Elbow arthrocentesis refers to puncture of the elbow joint and the aspiration of its synovial fluid. It is used for synovial fluid analysis to aid in diagnosis and also for therapeutic purposes. Analysis of the removed fluid helps to reach at its etiology.
Anatomy of Elbow Joint
Elbow region is the connecting region between arm and forearm. Elbow joint is formed by the lower part of the humerus, radius bone and upper part of the ulna.
Indications of Elbow Arthrocentesis
- Acute monoarticular [that affects a single joint] arthritis
- Suspected infection in an elbow (eg, septic arthritis)
- Inflammatory elbow joint effusion
- To relieve a large painful effusion.
- Instillation of medications
- Repeated arthrocentesis for a septic elbow in carefully selected patients as a means of decreasing bacterial load
- Cellulitis in the overlying skin
- Overlying skin lesions (eg, dermatitis or psoriasis)
- Known bacteremia
- Bleeding disorders
- Patient on anticoagulation medication
Procedure of Elbow Arthrocentesis
- Place the patient sitting upright on a stretcher. Sedated patients should be in the supine or lateral position.
- Prepare the skin with povidone-iodine solution or chlorhexidine
- Using 1% lignocaine, make a small wheal with a small (25-gauge) needle in the dermis at the determined entry point for aspiration for local anesthesia. Alternatively, a topical vapor coolant, such as ethyl chloride, may be sprayed. Sedation may be used in uncooperative patients but rarely needed.
- With elbow bent to 90 degrees, pronate the patient’s forearm, and rest it with the palm down on a side table.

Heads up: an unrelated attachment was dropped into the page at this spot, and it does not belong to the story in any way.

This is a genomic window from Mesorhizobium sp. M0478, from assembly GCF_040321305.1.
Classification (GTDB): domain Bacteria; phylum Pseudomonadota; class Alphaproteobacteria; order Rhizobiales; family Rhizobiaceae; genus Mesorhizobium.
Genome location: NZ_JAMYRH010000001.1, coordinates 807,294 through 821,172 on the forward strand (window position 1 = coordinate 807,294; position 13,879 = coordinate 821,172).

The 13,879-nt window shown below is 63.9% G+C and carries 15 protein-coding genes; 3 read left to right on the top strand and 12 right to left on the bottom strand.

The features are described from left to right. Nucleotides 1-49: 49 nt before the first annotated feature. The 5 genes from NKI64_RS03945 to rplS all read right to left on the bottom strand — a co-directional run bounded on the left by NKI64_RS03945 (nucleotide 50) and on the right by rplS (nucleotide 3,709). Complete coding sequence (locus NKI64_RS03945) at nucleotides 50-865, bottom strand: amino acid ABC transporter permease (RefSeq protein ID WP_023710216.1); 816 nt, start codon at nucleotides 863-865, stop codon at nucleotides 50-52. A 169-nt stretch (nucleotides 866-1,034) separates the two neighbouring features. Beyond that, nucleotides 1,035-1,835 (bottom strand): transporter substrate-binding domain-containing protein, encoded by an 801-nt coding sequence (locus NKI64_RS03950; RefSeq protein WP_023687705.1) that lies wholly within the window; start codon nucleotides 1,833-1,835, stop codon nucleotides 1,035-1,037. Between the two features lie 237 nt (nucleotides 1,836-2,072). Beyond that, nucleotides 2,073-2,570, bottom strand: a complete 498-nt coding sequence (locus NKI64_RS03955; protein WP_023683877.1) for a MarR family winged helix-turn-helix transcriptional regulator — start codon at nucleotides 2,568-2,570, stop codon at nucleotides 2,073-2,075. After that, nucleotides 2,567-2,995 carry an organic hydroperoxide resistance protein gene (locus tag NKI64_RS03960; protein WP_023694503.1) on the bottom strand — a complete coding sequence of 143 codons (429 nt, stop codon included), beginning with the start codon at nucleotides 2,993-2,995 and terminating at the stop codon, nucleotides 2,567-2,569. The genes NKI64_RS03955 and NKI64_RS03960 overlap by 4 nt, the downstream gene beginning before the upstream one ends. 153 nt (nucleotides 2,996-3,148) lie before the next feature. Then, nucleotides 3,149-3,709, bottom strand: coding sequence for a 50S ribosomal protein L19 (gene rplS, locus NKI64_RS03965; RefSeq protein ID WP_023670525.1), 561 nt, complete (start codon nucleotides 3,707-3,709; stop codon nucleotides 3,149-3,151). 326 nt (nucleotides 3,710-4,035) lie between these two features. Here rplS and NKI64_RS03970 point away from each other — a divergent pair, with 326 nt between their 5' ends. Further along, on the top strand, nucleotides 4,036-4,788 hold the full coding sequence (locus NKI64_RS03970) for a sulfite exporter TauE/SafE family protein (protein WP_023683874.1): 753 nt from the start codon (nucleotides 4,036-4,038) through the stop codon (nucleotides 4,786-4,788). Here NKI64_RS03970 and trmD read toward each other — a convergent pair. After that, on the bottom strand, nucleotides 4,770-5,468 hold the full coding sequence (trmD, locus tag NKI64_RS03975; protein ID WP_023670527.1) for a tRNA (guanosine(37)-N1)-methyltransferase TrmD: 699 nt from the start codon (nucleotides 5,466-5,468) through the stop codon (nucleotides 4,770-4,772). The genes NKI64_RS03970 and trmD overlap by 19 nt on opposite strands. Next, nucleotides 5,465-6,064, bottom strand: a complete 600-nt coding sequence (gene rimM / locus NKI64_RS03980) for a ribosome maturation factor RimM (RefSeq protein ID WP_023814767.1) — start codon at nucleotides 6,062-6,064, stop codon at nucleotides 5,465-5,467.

- Identify the following landmarks. The landmarks may be easier to find if the arm is first extended.
- Olecranon process
- Lateral epicondyle
- Radial head
- Identify the depression [bulge in the large effusion] in the triangle formed by these landmarks. This is the site for entry.
- In smaller effusions, ultrasonography may aid detection of even a small effusion.
- Identify the site of entry, and insert an 18-gauge needle into the depression. It could be done in two ways
- Lateral Approach – The needle is perpendicular to both the skin and radial head from the lateral side. This is the lateral approach and the preferred one.
- Posterolateral approach – Insert the needle perpendicular to the skin but parallel to the radial shaft.
- Advance the needle slowly while aspirating the syringe until synovial fluid is obtained.
- If the aspiration is unsuccessful, draw back, reidentify the landmarks, and correct the needle insertion position. If the bone is encountered, withdraw the needle slightly and redirect it.
- After the procedure is done, remove the needle and dress the puncture site.
- Place the fluid in specimen tubes and send for analysis.
Complications of Elbow Aspiration
- Infection – Rare but occurs due to the introduction of bacteria from the skin.
- Allergic reaction to the anesthetic agent
- Reaccumulation of the joint fluid.
Read about Synovial Fluid Analysis